Monday, June 16, 2014


When I am writing, rumination is my friend.

As the subject of my writing floats benignly around in my brain, a thought will come to me---while I'm stretching in bed or while I'm waiting at a red light---and I will scribble it on the notepad in my purse or the index card on my coffee table. If I don't have any paper, I will repeat the thought in my mind, like a purposely annoying jingle, so I don't forget it, until I get to someplace where I can write it down. More times than not, that thought will wind up making a sentence clearer, a paragraph more powerful, or an entire essay deeper and more beautiful. Thank you, rumination.

When I am being, rumination is my enemy.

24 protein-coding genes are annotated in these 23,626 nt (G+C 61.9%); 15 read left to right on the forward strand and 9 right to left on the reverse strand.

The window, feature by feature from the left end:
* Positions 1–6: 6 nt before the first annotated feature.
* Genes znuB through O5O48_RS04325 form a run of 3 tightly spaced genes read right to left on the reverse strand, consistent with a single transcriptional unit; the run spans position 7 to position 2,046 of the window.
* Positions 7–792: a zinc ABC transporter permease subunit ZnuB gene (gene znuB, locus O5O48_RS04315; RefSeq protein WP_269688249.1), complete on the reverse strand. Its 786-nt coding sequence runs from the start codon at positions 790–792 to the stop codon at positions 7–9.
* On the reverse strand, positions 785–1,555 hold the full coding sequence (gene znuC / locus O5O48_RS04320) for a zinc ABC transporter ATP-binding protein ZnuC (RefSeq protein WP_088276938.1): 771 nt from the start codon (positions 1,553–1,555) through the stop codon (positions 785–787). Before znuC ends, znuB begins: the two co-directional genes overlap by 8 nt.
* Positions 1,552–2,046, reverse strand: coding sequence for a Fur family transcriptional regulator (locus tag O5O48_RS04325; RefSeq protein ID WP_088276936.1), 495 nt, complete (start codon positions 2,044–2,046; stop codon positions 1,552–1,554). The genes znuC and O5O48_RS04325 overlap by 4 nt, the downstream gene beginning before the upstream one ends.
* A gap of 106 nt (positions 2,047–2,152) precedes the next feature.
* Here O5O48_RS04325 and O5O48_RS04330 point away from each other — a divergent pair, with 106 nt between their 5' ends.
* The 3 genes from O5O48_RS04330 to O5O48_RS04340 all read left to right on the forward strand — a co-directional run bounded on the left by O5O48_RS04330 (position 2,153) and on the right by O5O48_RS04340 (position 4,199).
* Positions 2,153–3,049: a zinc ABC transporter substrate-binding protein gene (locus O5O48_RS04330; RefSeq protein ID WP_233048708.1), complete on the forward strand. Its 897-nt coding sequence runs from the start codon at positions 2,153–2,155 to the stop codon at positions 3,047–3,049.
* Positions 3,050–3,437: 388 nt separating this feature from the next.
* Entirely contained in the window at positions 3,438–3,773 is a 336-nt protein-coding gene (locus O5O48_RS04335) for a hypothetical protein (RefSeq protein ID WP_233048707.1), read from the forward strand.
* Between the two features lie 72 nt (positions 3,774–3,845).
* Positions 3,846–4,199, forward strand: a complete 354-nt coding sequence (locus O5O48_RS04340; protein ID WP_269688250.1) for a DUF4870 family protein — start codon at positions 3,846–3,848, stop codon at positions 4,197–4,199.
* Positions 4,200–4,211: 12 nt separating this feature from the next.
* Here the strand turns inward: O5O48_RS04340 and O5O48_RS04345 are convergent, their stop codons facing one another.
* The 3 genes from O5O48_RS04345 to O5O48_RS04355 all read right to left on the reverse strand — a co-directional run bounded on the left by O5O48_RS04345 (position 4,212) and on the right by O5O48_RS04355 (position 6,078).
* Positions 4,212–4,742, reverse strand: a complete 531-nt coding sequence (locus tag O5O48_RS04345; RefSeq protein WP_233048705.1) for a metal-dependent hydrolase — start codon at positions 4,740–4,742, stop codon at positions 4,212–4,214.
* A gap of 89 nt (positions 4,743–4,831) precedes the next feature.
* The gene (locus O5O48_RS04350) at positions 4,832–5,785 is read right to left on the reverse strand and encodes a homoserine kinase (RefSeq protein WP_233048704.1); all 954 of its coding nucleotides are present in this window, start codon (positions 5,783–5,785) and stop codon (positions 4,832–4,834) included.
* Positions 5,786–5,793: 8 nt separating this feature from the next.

That is because I do not ruminate about my life in a benign way. I do not think about my life as I do my writing, letting the subject float and flutter in my brain. If I'm thinking about my life, I tend to think desperately. I ruminate desperately. This results in warped thoughts that do not improve any aspect of my life. The only thing that gets deeper is my anxiety.

So, is the answer to treat my life as if it were a work of art, an essay that could benefit from some rewriting or a few edits? I think so. Instead of entertaining all-or-nothing, exaggerated thoughts about the subjects of my life, and then wanting to crumple up my life like a rejected composition, it would be better to ruminate as if I were trying to craft a clearer sentence or a more cogent essay.

When it comes to my life and my thoughts about it, in the big backyard of my mind, floating like a butterfly is better than stinging like a bee.

Photo by Susan Gaissert

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